When I started police work in 1980, I wanted to help people. I went to work every day and did the job, honing my skills as I went through my career. Fast-forward to today. I wouldn’t know how to do the job now. We exist in a country where the police have been defunded, demonized, demoralized and disrespected. I used to say, the public can either respect me or fear me. A healthy dose of both allowed you to get the job done usually unscathed. The men and women who patrol our streets now have neither quality to rely on. They are videoed at all times, GPS-tracked and Monday-morning-quarterbacked instantly on YouTube. This has given the word “thankless” a whole new meaning.
I was a police officer in Connecticut. This is a liberal state on a good day, and we had to contend with not only the U.S. Constitution, but a more restrictive Connecticut Constitution. It doesn’t say “the Constitution State” on the license plate for nothing.
In 2020, the Connecticut Legislature passed the Police Accountability Act. It’s a lengthy document that has had, predictably, disastrous results for Connecticut’s police officers. At the time, police officers protested outside the state Capitol in vain. The majority Democrats got the bill passed in the wee hours of the morning and several of the minority Republicans didn’t even show up for the vote. At the time, I was retired and living in Florida. I spent all day and most of the evening emailing Connecticut legislators in both parties, imploring them not to pass the bill. It became immediately apparent to me that an agenda was afoot as a knee-jerk reaction to incidents that had taken place across the country, far from Connecticut. It was also painfully clear to me that these politicians I was corresponding with were knowingly undermining public safety for their political gain.
We exist in a country where the police have been defunded, demonized, demoralized and disrespected.
The bill became law, and I felt sick in the gut. I feared for my family members and friends on the job. I knew that any erosion of power or respect meant a palpable physical danger to them. What a difference it was being in Florida. Sheriffs in Florida back their deputies and give timely press conferences supporting them after OIS’s or other major incidents. If a police chief said those things in Connecticut, he or she would be fired.
I literally talk about law enforcement with friends from local, state and federal agencies daily. We all agree: this essential community role — law enforcement — is on life support. Self-serving politicians, while enjoying the exclusive protection of armed security with our taxpayers’ dollars, unashamedly vilify us for their personal gain. While putting us in the crosshairs, crime has risen sharply, and violent criminals have no respect or fear of consequences. Proactivity is not only discouraged, but if you want to keep your job, it may even be foolish.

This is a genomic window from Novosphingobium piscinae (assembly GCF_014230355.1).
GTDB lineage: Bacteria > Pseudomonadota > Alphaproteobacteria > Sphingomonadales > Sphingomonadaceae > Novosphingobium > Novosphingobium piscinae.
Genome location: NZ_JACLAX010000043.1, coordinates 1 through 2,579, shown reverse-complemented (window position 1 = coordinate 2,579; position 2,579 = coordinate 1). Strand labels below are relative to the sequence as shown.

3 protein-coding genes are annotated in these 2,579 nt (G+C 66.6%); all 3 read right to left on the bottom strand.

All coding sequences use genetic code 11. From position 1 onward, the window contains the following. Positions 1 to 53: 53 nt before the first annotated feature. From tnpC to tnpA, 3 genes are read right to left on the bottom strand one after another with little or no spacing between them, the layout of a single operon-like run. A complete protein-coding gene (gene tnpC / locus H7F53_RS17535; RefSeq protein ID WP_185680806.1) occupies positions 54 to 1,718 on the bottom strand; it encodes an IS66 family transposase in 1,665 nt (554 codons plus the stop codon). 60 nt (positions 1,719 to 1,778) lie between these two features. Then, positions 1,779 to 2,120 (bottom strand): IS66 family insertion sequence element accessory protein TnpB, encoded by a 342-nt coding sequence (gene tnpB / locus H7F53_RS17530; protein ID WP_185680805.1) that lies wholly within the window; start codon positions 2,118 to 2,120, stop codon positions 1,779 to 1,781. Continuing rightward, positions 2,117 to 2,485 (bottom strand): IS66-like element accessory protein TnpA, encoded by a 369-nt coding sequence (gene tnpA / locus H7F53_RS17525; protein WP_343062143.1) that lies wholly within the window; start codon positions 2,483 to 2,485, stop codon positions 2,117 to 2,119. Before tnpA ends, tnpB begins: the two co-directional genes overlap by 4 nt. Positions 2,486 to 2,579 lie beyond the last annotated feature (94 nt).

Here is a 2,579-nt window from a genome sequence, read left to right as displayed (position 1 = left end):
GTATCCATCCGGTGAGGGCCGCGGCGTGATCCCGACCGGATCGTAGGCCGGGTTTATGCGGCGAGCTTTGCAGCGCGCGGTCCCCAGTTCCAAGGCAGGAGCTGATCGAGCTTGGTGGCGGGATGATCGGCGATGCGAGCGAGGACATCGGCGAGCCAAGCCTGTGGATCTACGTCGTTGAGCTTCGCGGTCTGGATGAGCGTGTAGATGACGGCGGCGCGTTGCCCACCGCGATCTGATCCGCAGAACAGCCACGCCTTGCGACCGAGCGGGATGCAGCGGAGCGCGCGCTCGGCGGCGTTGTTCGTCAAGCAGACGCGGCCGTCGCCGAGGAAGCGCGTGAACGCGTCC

We are in a crisis. Departments are forced to accept subpar applicants. What problems will that cause in the future?
I spoke to one chief in a coffee shop about the new law. His eyes glazed over, and he had that dead-inside look. He stumbled through the conversation, and I could tell that while he silently agreed with me, that ship had already left port and he was on it.
Not long ago, I was visiting with a friend and former co-worker, Sergeant John Krupinsky of Danbury P.D. John is the boss at CT FOP, and a Connecticut legend. He told me that this new law has destroyed recruitment and eroded morale statewide: “There’s no coming back … they took qualified immunity away from us … we used to worry about being yelled at … now we worry about going to jail! I begged the legislators not to pass it. They took consent searches away. We can’t take drugs or guns off the streets without this. We can’t even question passengers on a motor vehicle stop. It’s illegal. Our crime in Connecticut has skyrocketed! Municipalities have taken away pensions. Why would anyone do this job now?”
Don’t our politicians and municipal leaders understand that the police work for them and that they work for us? There is a war on cops. I would like to see a “Politician Accountability Act.” There should be term limits for these legislators. I wonder if any of them have ever done a ride-along with a police officer and have seen, up close, what we deal with.
So where do we go from here? When he was walking his beat in the 1920s, I’m sure my grandfather never envisioned such a world. Even when I was driving my black-and-white in the ’80s, I didn’t. Now, my son is a cop. I hope for better days not only for him, but for all of our police officers, and I continue to pray for their safety. As Sergeant Krupinsky succinctly puts it: “We are losing more officers every day than we can hire; what do we do when there are none left?”